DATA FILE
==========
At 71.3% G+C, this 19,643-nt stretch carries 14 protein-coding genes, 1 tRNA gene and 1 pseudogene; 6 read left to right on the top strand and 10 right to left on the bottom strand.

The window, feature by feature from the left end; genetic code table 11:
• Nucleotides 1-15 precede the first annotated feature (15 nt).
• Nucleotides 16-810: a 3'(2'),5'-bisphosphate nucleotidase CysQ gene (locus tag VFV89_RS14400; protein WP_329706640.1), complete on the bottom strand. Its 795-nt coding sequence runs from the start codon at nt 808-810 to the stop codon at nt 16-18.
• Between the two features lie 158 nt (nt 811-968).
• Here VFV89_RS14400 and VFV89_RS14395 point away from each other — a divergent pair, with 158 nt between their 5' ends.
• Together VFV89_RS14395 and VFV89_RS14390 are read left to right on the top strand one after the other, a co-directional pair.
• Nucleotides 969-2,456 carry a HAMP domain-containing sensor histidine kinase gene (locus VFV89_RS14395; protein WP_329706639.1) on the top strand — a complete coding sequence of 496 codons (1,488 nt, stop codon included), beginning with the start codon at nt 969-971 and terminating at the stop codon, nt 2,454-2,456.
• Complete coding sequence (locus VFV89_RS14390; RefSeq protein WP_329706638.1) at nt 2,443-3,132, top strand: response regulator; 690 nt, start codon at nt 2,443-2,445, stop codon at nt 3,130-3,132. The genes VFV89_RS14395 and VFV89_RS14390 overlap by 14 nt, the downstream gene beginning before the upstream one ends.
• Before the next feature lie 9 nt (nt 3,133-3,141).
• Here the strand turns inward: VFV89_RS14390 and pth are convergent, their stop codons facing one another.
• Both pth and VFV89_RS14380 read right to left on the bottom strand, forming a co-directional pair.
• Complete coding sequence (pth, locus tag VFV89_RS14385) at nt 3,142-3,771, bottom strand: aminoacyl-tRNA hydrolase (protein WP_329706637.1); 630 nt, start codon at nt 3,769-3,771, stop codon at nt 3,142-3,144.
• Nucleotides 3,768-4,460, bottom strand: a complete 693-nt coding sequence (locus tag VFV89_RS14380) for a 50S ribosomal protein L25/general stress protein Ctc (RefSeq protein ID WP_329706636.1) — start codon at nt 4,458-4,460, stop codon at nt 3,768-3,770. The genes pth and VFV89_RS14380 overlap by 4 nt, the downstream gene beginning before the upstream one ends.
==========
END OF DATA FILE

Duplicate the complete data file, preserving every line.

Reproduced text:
At 71.3% G+C, this 19,643-nt stretch carries 14 protein-coding genes, 1 tRNA gene and 1 pseudogene; 6 read left to right on the top strand and 10 right to left on the bottom strand.

The window, feature by feature from the left end; genetic code table 11:
• Nucleotides 1-15 precede the first annotated feature (15 nt).
• Nucleotides 16-810: a 3'(2'),5'-bisphosphate nucleotidase CysQ gene (locus tag VFV89_RS14400; protein WP_329706640.1), complete on the bottom strand. Its 795-nt coding sequence runs from the start codon at nt 808-810 to the stop codon at nt 16-18.
• Between the two features lie 158 nt (nt 811-968).
• Here VFV89_RS14400 and VFV89_RS14395 point away from each other — a divergent pair, with 158 nt between their 5' ends.
• Together VFV89_RS14395 and VFV89_RS14390 are read left to right on the top strand one after the other, a co-directional pair.
• Nucleotides 969-2,456 carry a HAMP domain-containing sensor histidine kinase gene (locus VFV89_RS14395; protein WP_329706639.1) on the top strand — a complete coding sequence of 496 codons (1,488 nt, stop codon included), beginning with the start codon at nt 969-971 and terminating at the stop codon, nt 2,454-2,456.
• Complete coding sequence (locus VFV89_RS14390; RefSeq protein WP_329706638.1) at nt 2,443-3,132, top strand: response regulator; 690 nt, start codon at nt 2,443-2,445, stop codon at nt 3,130-3,132. The genes VFV89_RS14395 and VFV89_RS14390 overlap by 14 nt, the downstream gene beginning before the upstream one ends.
• Before the next feature lie 9 nt (nt 3,133-3,141).
• Here the strand turns inward: VFV89_RS14390 and pth are convergent, their stop codons facing one another.
• Both pth and VFV89_RS14380 read right to left on the bottom strand, forming a co-directional pair.
• Complete coding sequence (pth, locus tag VFV89_RS14385) at nt 3,142-3,771, bottom strand: aminoacyl-tRNA hydrolase (protein WP_329706637.1); 630 nt, start codon at nt 3,769-3,771, stop codon at nt 3,142-3,144.
• Nucleotides 3,768-4,460, bottom strand: a complete 693-nt coding sequence (locus tag VFV89_RS14380) for a 50S ribosomal protein L25/general stress protein Ctc (RefSeq protein ID WP_329706636.1) — start codon at nt 4,458-4,460, stop codon at nt 3,768-3,770. The genes pth and VFV89_RS14380 overlap by 4 nt, the downstream gene beginning before the upstream one ends.